Malicious URL Detection using Machine Learning in Python

In this article, we will discuss the case study of detecting malicious URLs using lexical features with a boosted tree-based machine learning approach.

In the recent past, we have witnessed a significant increase in cybersecurity attacks such as ransomware, phishing, injection of malware, etc. on different websites all over the world. As a result of this, various financial institutions, e-commerce companies, and individuals incurred huge financial losses.

In such type of scenario containing a cyber security attack is a major challenge for cyber security professionals as different types of new attacks are coming day by day.

Hackers create 300,000 new pieces of malware daily.

Source: McAfee

On average 30,000 new websites are hacked every day.

Source: Forbes

The above quotes determine how rapidly these malicious websites spread all over the world on a daily basis.

Before moving towards the discussion of applying machine learning for detecting malicious URLs, first, try to understand what is URL? and what makes it malicious?

What is URL?

The Uniform Resource Locator (URL) is the well-defined structured format unique address for accessing websites over World Wide Web (WWW).

Generally, there are three basic components that make up a legitimate URL

i.) Protocol: It is basically an identifier that determines what protocol to use e.g., HTTP, HTTPS, etc.

ii) Hostname: Also known as the resource name. It contains the IP address or the domain name where the actual resource is located.

iii) Path: It specifies the actual path where the resource is located

As per the figure, is the domain name. The top-level domain is another component of the domain name that tells the nature of the website i.e, commercial (.com), educational (.edu), organization (.edu), etc.

Fig. 1. Components of a URL

What is Malicious URL?

Modified or compromised URLs employed for cyber attacks are known as malicious URLs.

A malicious URL or website generally contains different types of trojans, malware, unsolicited content in the form of phishing, drive-by-download, spams.

The main objective of the malicious website is to fraud or steal the personal or financial details of unsuspecting users. Due to the ongoing COVID-19 pandemic the incidents of cybercrime increased manifold. According to Symantec Internet Security Threat Report (ISTR) 2019, malicious URLs are a highly used technique in cyber crimes.

 In this article, we address the detection of malicious URLs as a multi-class classification problem by classifying the raw URLs into different class types such as benign or safe URLs, phishing URLs, malware URLs, or defacement URLs.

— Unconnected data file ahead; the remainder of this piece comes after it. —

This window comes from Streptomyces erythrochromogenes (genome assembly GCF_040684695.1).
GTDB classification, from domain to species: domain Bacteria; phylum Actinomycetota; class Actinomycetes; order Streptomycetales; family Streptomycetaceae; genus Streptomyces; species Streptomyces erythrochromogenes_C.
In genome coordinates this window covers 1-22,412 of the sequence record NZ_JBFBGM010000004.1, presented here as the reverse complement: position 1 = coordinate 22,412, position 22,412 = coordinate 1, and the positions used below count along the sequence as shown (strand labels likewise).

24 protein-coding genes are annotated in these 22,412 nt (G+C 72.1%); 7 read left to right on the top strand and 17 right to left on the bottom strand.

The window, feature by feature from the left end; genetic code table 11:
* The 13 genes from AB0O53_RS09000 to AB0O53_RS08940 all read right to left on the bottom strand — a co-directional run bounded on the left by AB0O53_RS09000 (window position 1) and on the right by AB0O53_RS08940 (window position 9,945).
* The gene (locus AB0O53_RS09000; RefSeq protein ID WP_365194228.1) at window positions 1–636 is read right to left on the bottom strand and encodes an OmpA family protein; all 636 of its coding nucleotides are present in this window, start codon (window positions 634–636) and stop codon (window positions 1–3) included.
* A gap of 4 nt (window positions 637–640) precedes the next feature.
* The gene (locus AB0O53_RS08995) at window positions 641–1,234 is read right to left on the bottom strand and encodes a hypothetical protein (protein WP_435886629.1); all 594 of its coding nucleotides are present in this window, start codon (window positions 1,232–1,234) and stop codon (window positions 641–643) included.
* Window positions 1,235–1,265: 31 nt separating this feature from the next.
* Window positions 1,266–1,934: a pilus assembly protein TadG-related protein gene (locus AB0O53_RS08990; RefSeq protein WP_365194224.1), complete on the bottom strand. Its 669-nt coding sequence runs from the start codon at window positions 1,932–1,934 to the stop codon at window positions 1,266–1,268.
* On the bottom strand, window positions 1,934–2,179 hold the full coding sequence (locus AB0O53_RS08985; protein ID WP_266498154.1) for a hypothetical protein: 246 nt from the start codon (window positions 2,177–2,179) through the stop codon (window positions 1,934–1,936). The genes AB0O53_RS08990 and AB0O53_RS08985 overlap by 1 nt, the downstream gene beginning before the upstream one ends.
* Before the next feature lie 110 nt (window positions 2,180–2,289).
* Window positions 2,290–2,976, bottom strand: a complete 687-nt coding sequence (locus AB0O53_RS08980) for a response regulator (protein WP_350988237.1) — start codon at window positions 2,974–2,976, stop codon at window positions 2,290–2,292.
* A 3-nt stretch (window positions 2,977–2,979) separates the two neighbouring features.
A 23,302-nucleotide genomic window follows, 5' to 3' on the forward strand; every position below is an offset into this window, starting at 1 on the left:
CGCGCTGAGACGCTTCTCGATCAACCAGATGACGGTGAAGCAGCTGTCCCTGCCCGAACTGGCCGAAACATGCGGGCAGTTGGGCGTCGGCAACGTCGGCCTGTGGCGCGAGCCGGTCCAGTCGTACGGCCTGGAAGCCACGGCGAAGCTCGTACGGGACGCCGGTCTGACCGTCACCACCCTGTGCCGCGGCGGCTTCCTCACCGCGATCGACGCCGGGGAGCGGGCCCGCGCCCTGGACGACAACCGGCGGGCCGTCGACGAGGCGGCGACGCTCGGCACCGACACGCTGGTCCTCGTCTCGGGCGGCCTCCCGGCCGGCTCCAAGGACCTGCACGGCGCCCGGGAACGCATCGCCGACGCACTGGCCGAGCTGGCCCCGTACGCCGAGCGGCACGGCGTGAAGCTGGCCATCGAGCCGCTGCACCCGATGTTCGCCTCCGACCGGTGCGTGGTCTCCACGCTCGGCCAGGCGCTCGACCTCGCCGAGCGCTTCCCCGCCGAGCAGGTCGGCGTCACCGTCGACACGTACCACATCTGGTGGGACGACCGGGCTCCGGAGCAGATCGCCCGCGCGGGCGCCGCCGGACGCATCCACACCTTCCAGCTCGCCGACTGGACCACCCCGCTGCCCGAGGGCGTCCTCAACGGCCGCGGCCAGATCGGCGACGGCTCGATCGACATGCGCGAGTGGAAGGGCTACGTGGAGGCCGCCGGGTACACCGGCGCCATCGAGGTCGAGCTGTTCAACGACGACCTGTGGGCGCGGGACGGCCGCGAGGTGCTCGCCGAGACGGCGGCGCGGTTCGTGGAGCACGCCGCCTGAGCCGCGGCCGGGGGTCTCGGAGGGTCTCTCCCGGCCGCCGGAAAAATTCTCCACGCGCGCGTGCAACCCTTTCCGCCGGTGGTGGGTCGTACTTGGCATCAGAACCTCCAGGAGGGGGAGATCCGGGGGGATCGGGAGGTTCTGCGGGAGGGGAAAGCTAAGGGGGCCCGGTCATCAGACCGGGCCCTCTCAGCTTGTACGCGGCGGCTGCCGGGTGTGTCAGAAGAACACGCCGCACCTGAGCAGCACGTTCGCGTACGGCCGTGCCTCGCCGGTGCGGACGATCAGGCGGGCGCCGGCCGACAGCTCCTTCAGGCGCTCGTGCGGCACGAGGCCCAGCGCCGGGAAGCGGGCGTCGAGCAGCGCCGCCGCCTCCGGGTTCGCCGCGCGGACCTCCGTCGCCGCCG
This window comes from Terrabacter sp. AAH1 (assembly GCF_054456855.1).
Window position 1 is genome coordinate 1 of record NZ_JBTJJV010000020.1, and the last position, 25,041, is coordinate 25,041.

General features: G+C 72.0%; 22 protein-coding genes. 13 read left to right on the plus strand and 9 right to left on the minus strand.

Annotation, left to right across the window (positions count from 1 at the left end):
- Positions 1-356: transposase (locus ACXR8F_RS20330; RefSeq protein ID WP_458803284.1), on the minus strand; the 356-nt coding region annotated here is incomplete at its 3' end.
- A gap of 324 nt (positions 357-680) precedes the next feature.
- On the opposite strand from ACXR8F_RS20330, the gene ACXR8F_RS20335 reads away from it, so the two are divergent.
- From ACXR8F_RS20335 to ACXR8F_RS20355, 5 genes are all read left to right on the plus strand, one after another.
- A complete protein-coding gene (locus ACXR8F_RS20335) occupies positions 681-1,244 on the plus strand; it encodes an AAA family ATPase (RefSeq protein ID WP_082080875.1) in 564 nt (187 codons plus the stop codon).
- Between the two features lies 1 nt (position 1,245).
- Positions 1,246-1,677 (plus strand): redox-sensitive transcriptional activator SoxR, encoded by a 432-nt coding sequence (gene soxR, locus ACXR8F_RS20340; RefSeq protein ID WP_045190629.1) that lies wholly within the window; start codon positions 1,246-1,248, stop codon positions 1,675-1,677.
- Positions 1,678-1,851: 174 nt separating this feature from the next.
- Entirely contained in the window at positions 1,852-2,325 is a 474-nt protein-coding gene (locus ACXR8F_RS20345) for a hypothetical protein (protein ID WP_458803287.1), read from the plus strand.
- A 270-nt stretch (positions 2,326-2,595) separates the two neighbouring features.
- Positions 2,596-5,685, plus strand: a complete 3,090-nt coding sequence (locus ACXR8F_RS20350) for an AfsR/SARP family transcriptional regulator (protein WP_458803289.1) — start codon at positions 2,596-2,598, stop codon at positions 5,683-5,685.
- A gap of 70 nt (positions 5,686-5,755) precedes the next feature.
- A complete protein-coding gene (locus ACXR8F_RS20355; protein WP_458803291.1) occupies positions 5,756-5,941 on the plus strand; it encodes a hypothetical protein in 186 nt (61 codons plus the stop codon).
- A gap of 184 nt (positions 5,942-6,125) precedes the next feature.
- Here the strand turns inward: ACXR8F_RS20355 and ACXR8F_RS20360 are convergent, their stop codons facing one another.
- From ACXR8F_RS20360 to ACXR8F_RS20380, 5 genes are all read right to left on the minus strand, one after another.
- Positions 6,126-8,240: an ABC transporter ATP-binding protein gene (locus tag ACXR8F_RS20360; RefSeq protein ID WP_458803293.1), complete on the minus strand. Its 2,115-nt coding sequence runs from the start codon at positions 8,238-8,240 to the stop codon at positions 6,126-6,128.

Problem statement

In this case study, we address the detection of malicious URLs as a multi-class classification problem. In this case study, we classify the raw URLs into different class types such as benign or safe URLs, phishing URLs, malware URLs, or defacement URLs.

Project flow

As we know machine learning algorithms only support numeric inputs so we will create lexical numeric features from input URLs. So the input to machine learning algorithms will be the numeric lexical features rather than actual raw URLs. If you don’t know about lexical features you can refer to the discussion about a lexical feature in StackOverflow.

So, in this case study, we will be using three well-known machine learning ensemble classifiers namely Random Forest, Light GBM, and XGBoost.

Later, we will also compare their performance and plot average feature importance plot to understand which features are important in predicting malicious URLs.

Dataset description

In this case study, we will be using a Malicious URLs dataset of 6,51,191 URLs, out of which 4,28,103 benign or safe URLs, 96,457 defacement URLs, 94,111 phishing URLs, and 32,520 malware URLs.

Now, let’s discuss different types of URLs in our dataset i.e., Benign, Malware, Phishing, and Defacement URLs.

  • Benign URLs: These are safe to browse URLs. Some of the examples of benign URLs are as follows:

  • Malware URLs: These type of URLs inject malware into the victim’s system once he/she visit such URLs. Some of the examples of malware URLs are as follows:

  • Defacement URLs: Defacement URLs are generally created by hackers with the intention of breaking into a web server and replacing the hosted website with one of their own, using techniques such as code injectioncross-site scripting, etc. Common targets of defacement URLs are religious websites, government websites, bank websites, and corporate websites. Some of the examples of defacement URLs are as follows:

  • Phishing URLs: By creating phishing URLs, hackers try to steal sensitive personal or financial information such as login credentials, credit card numbers, internet banking details, etc. Some of the examples of phishing URLs are shown below: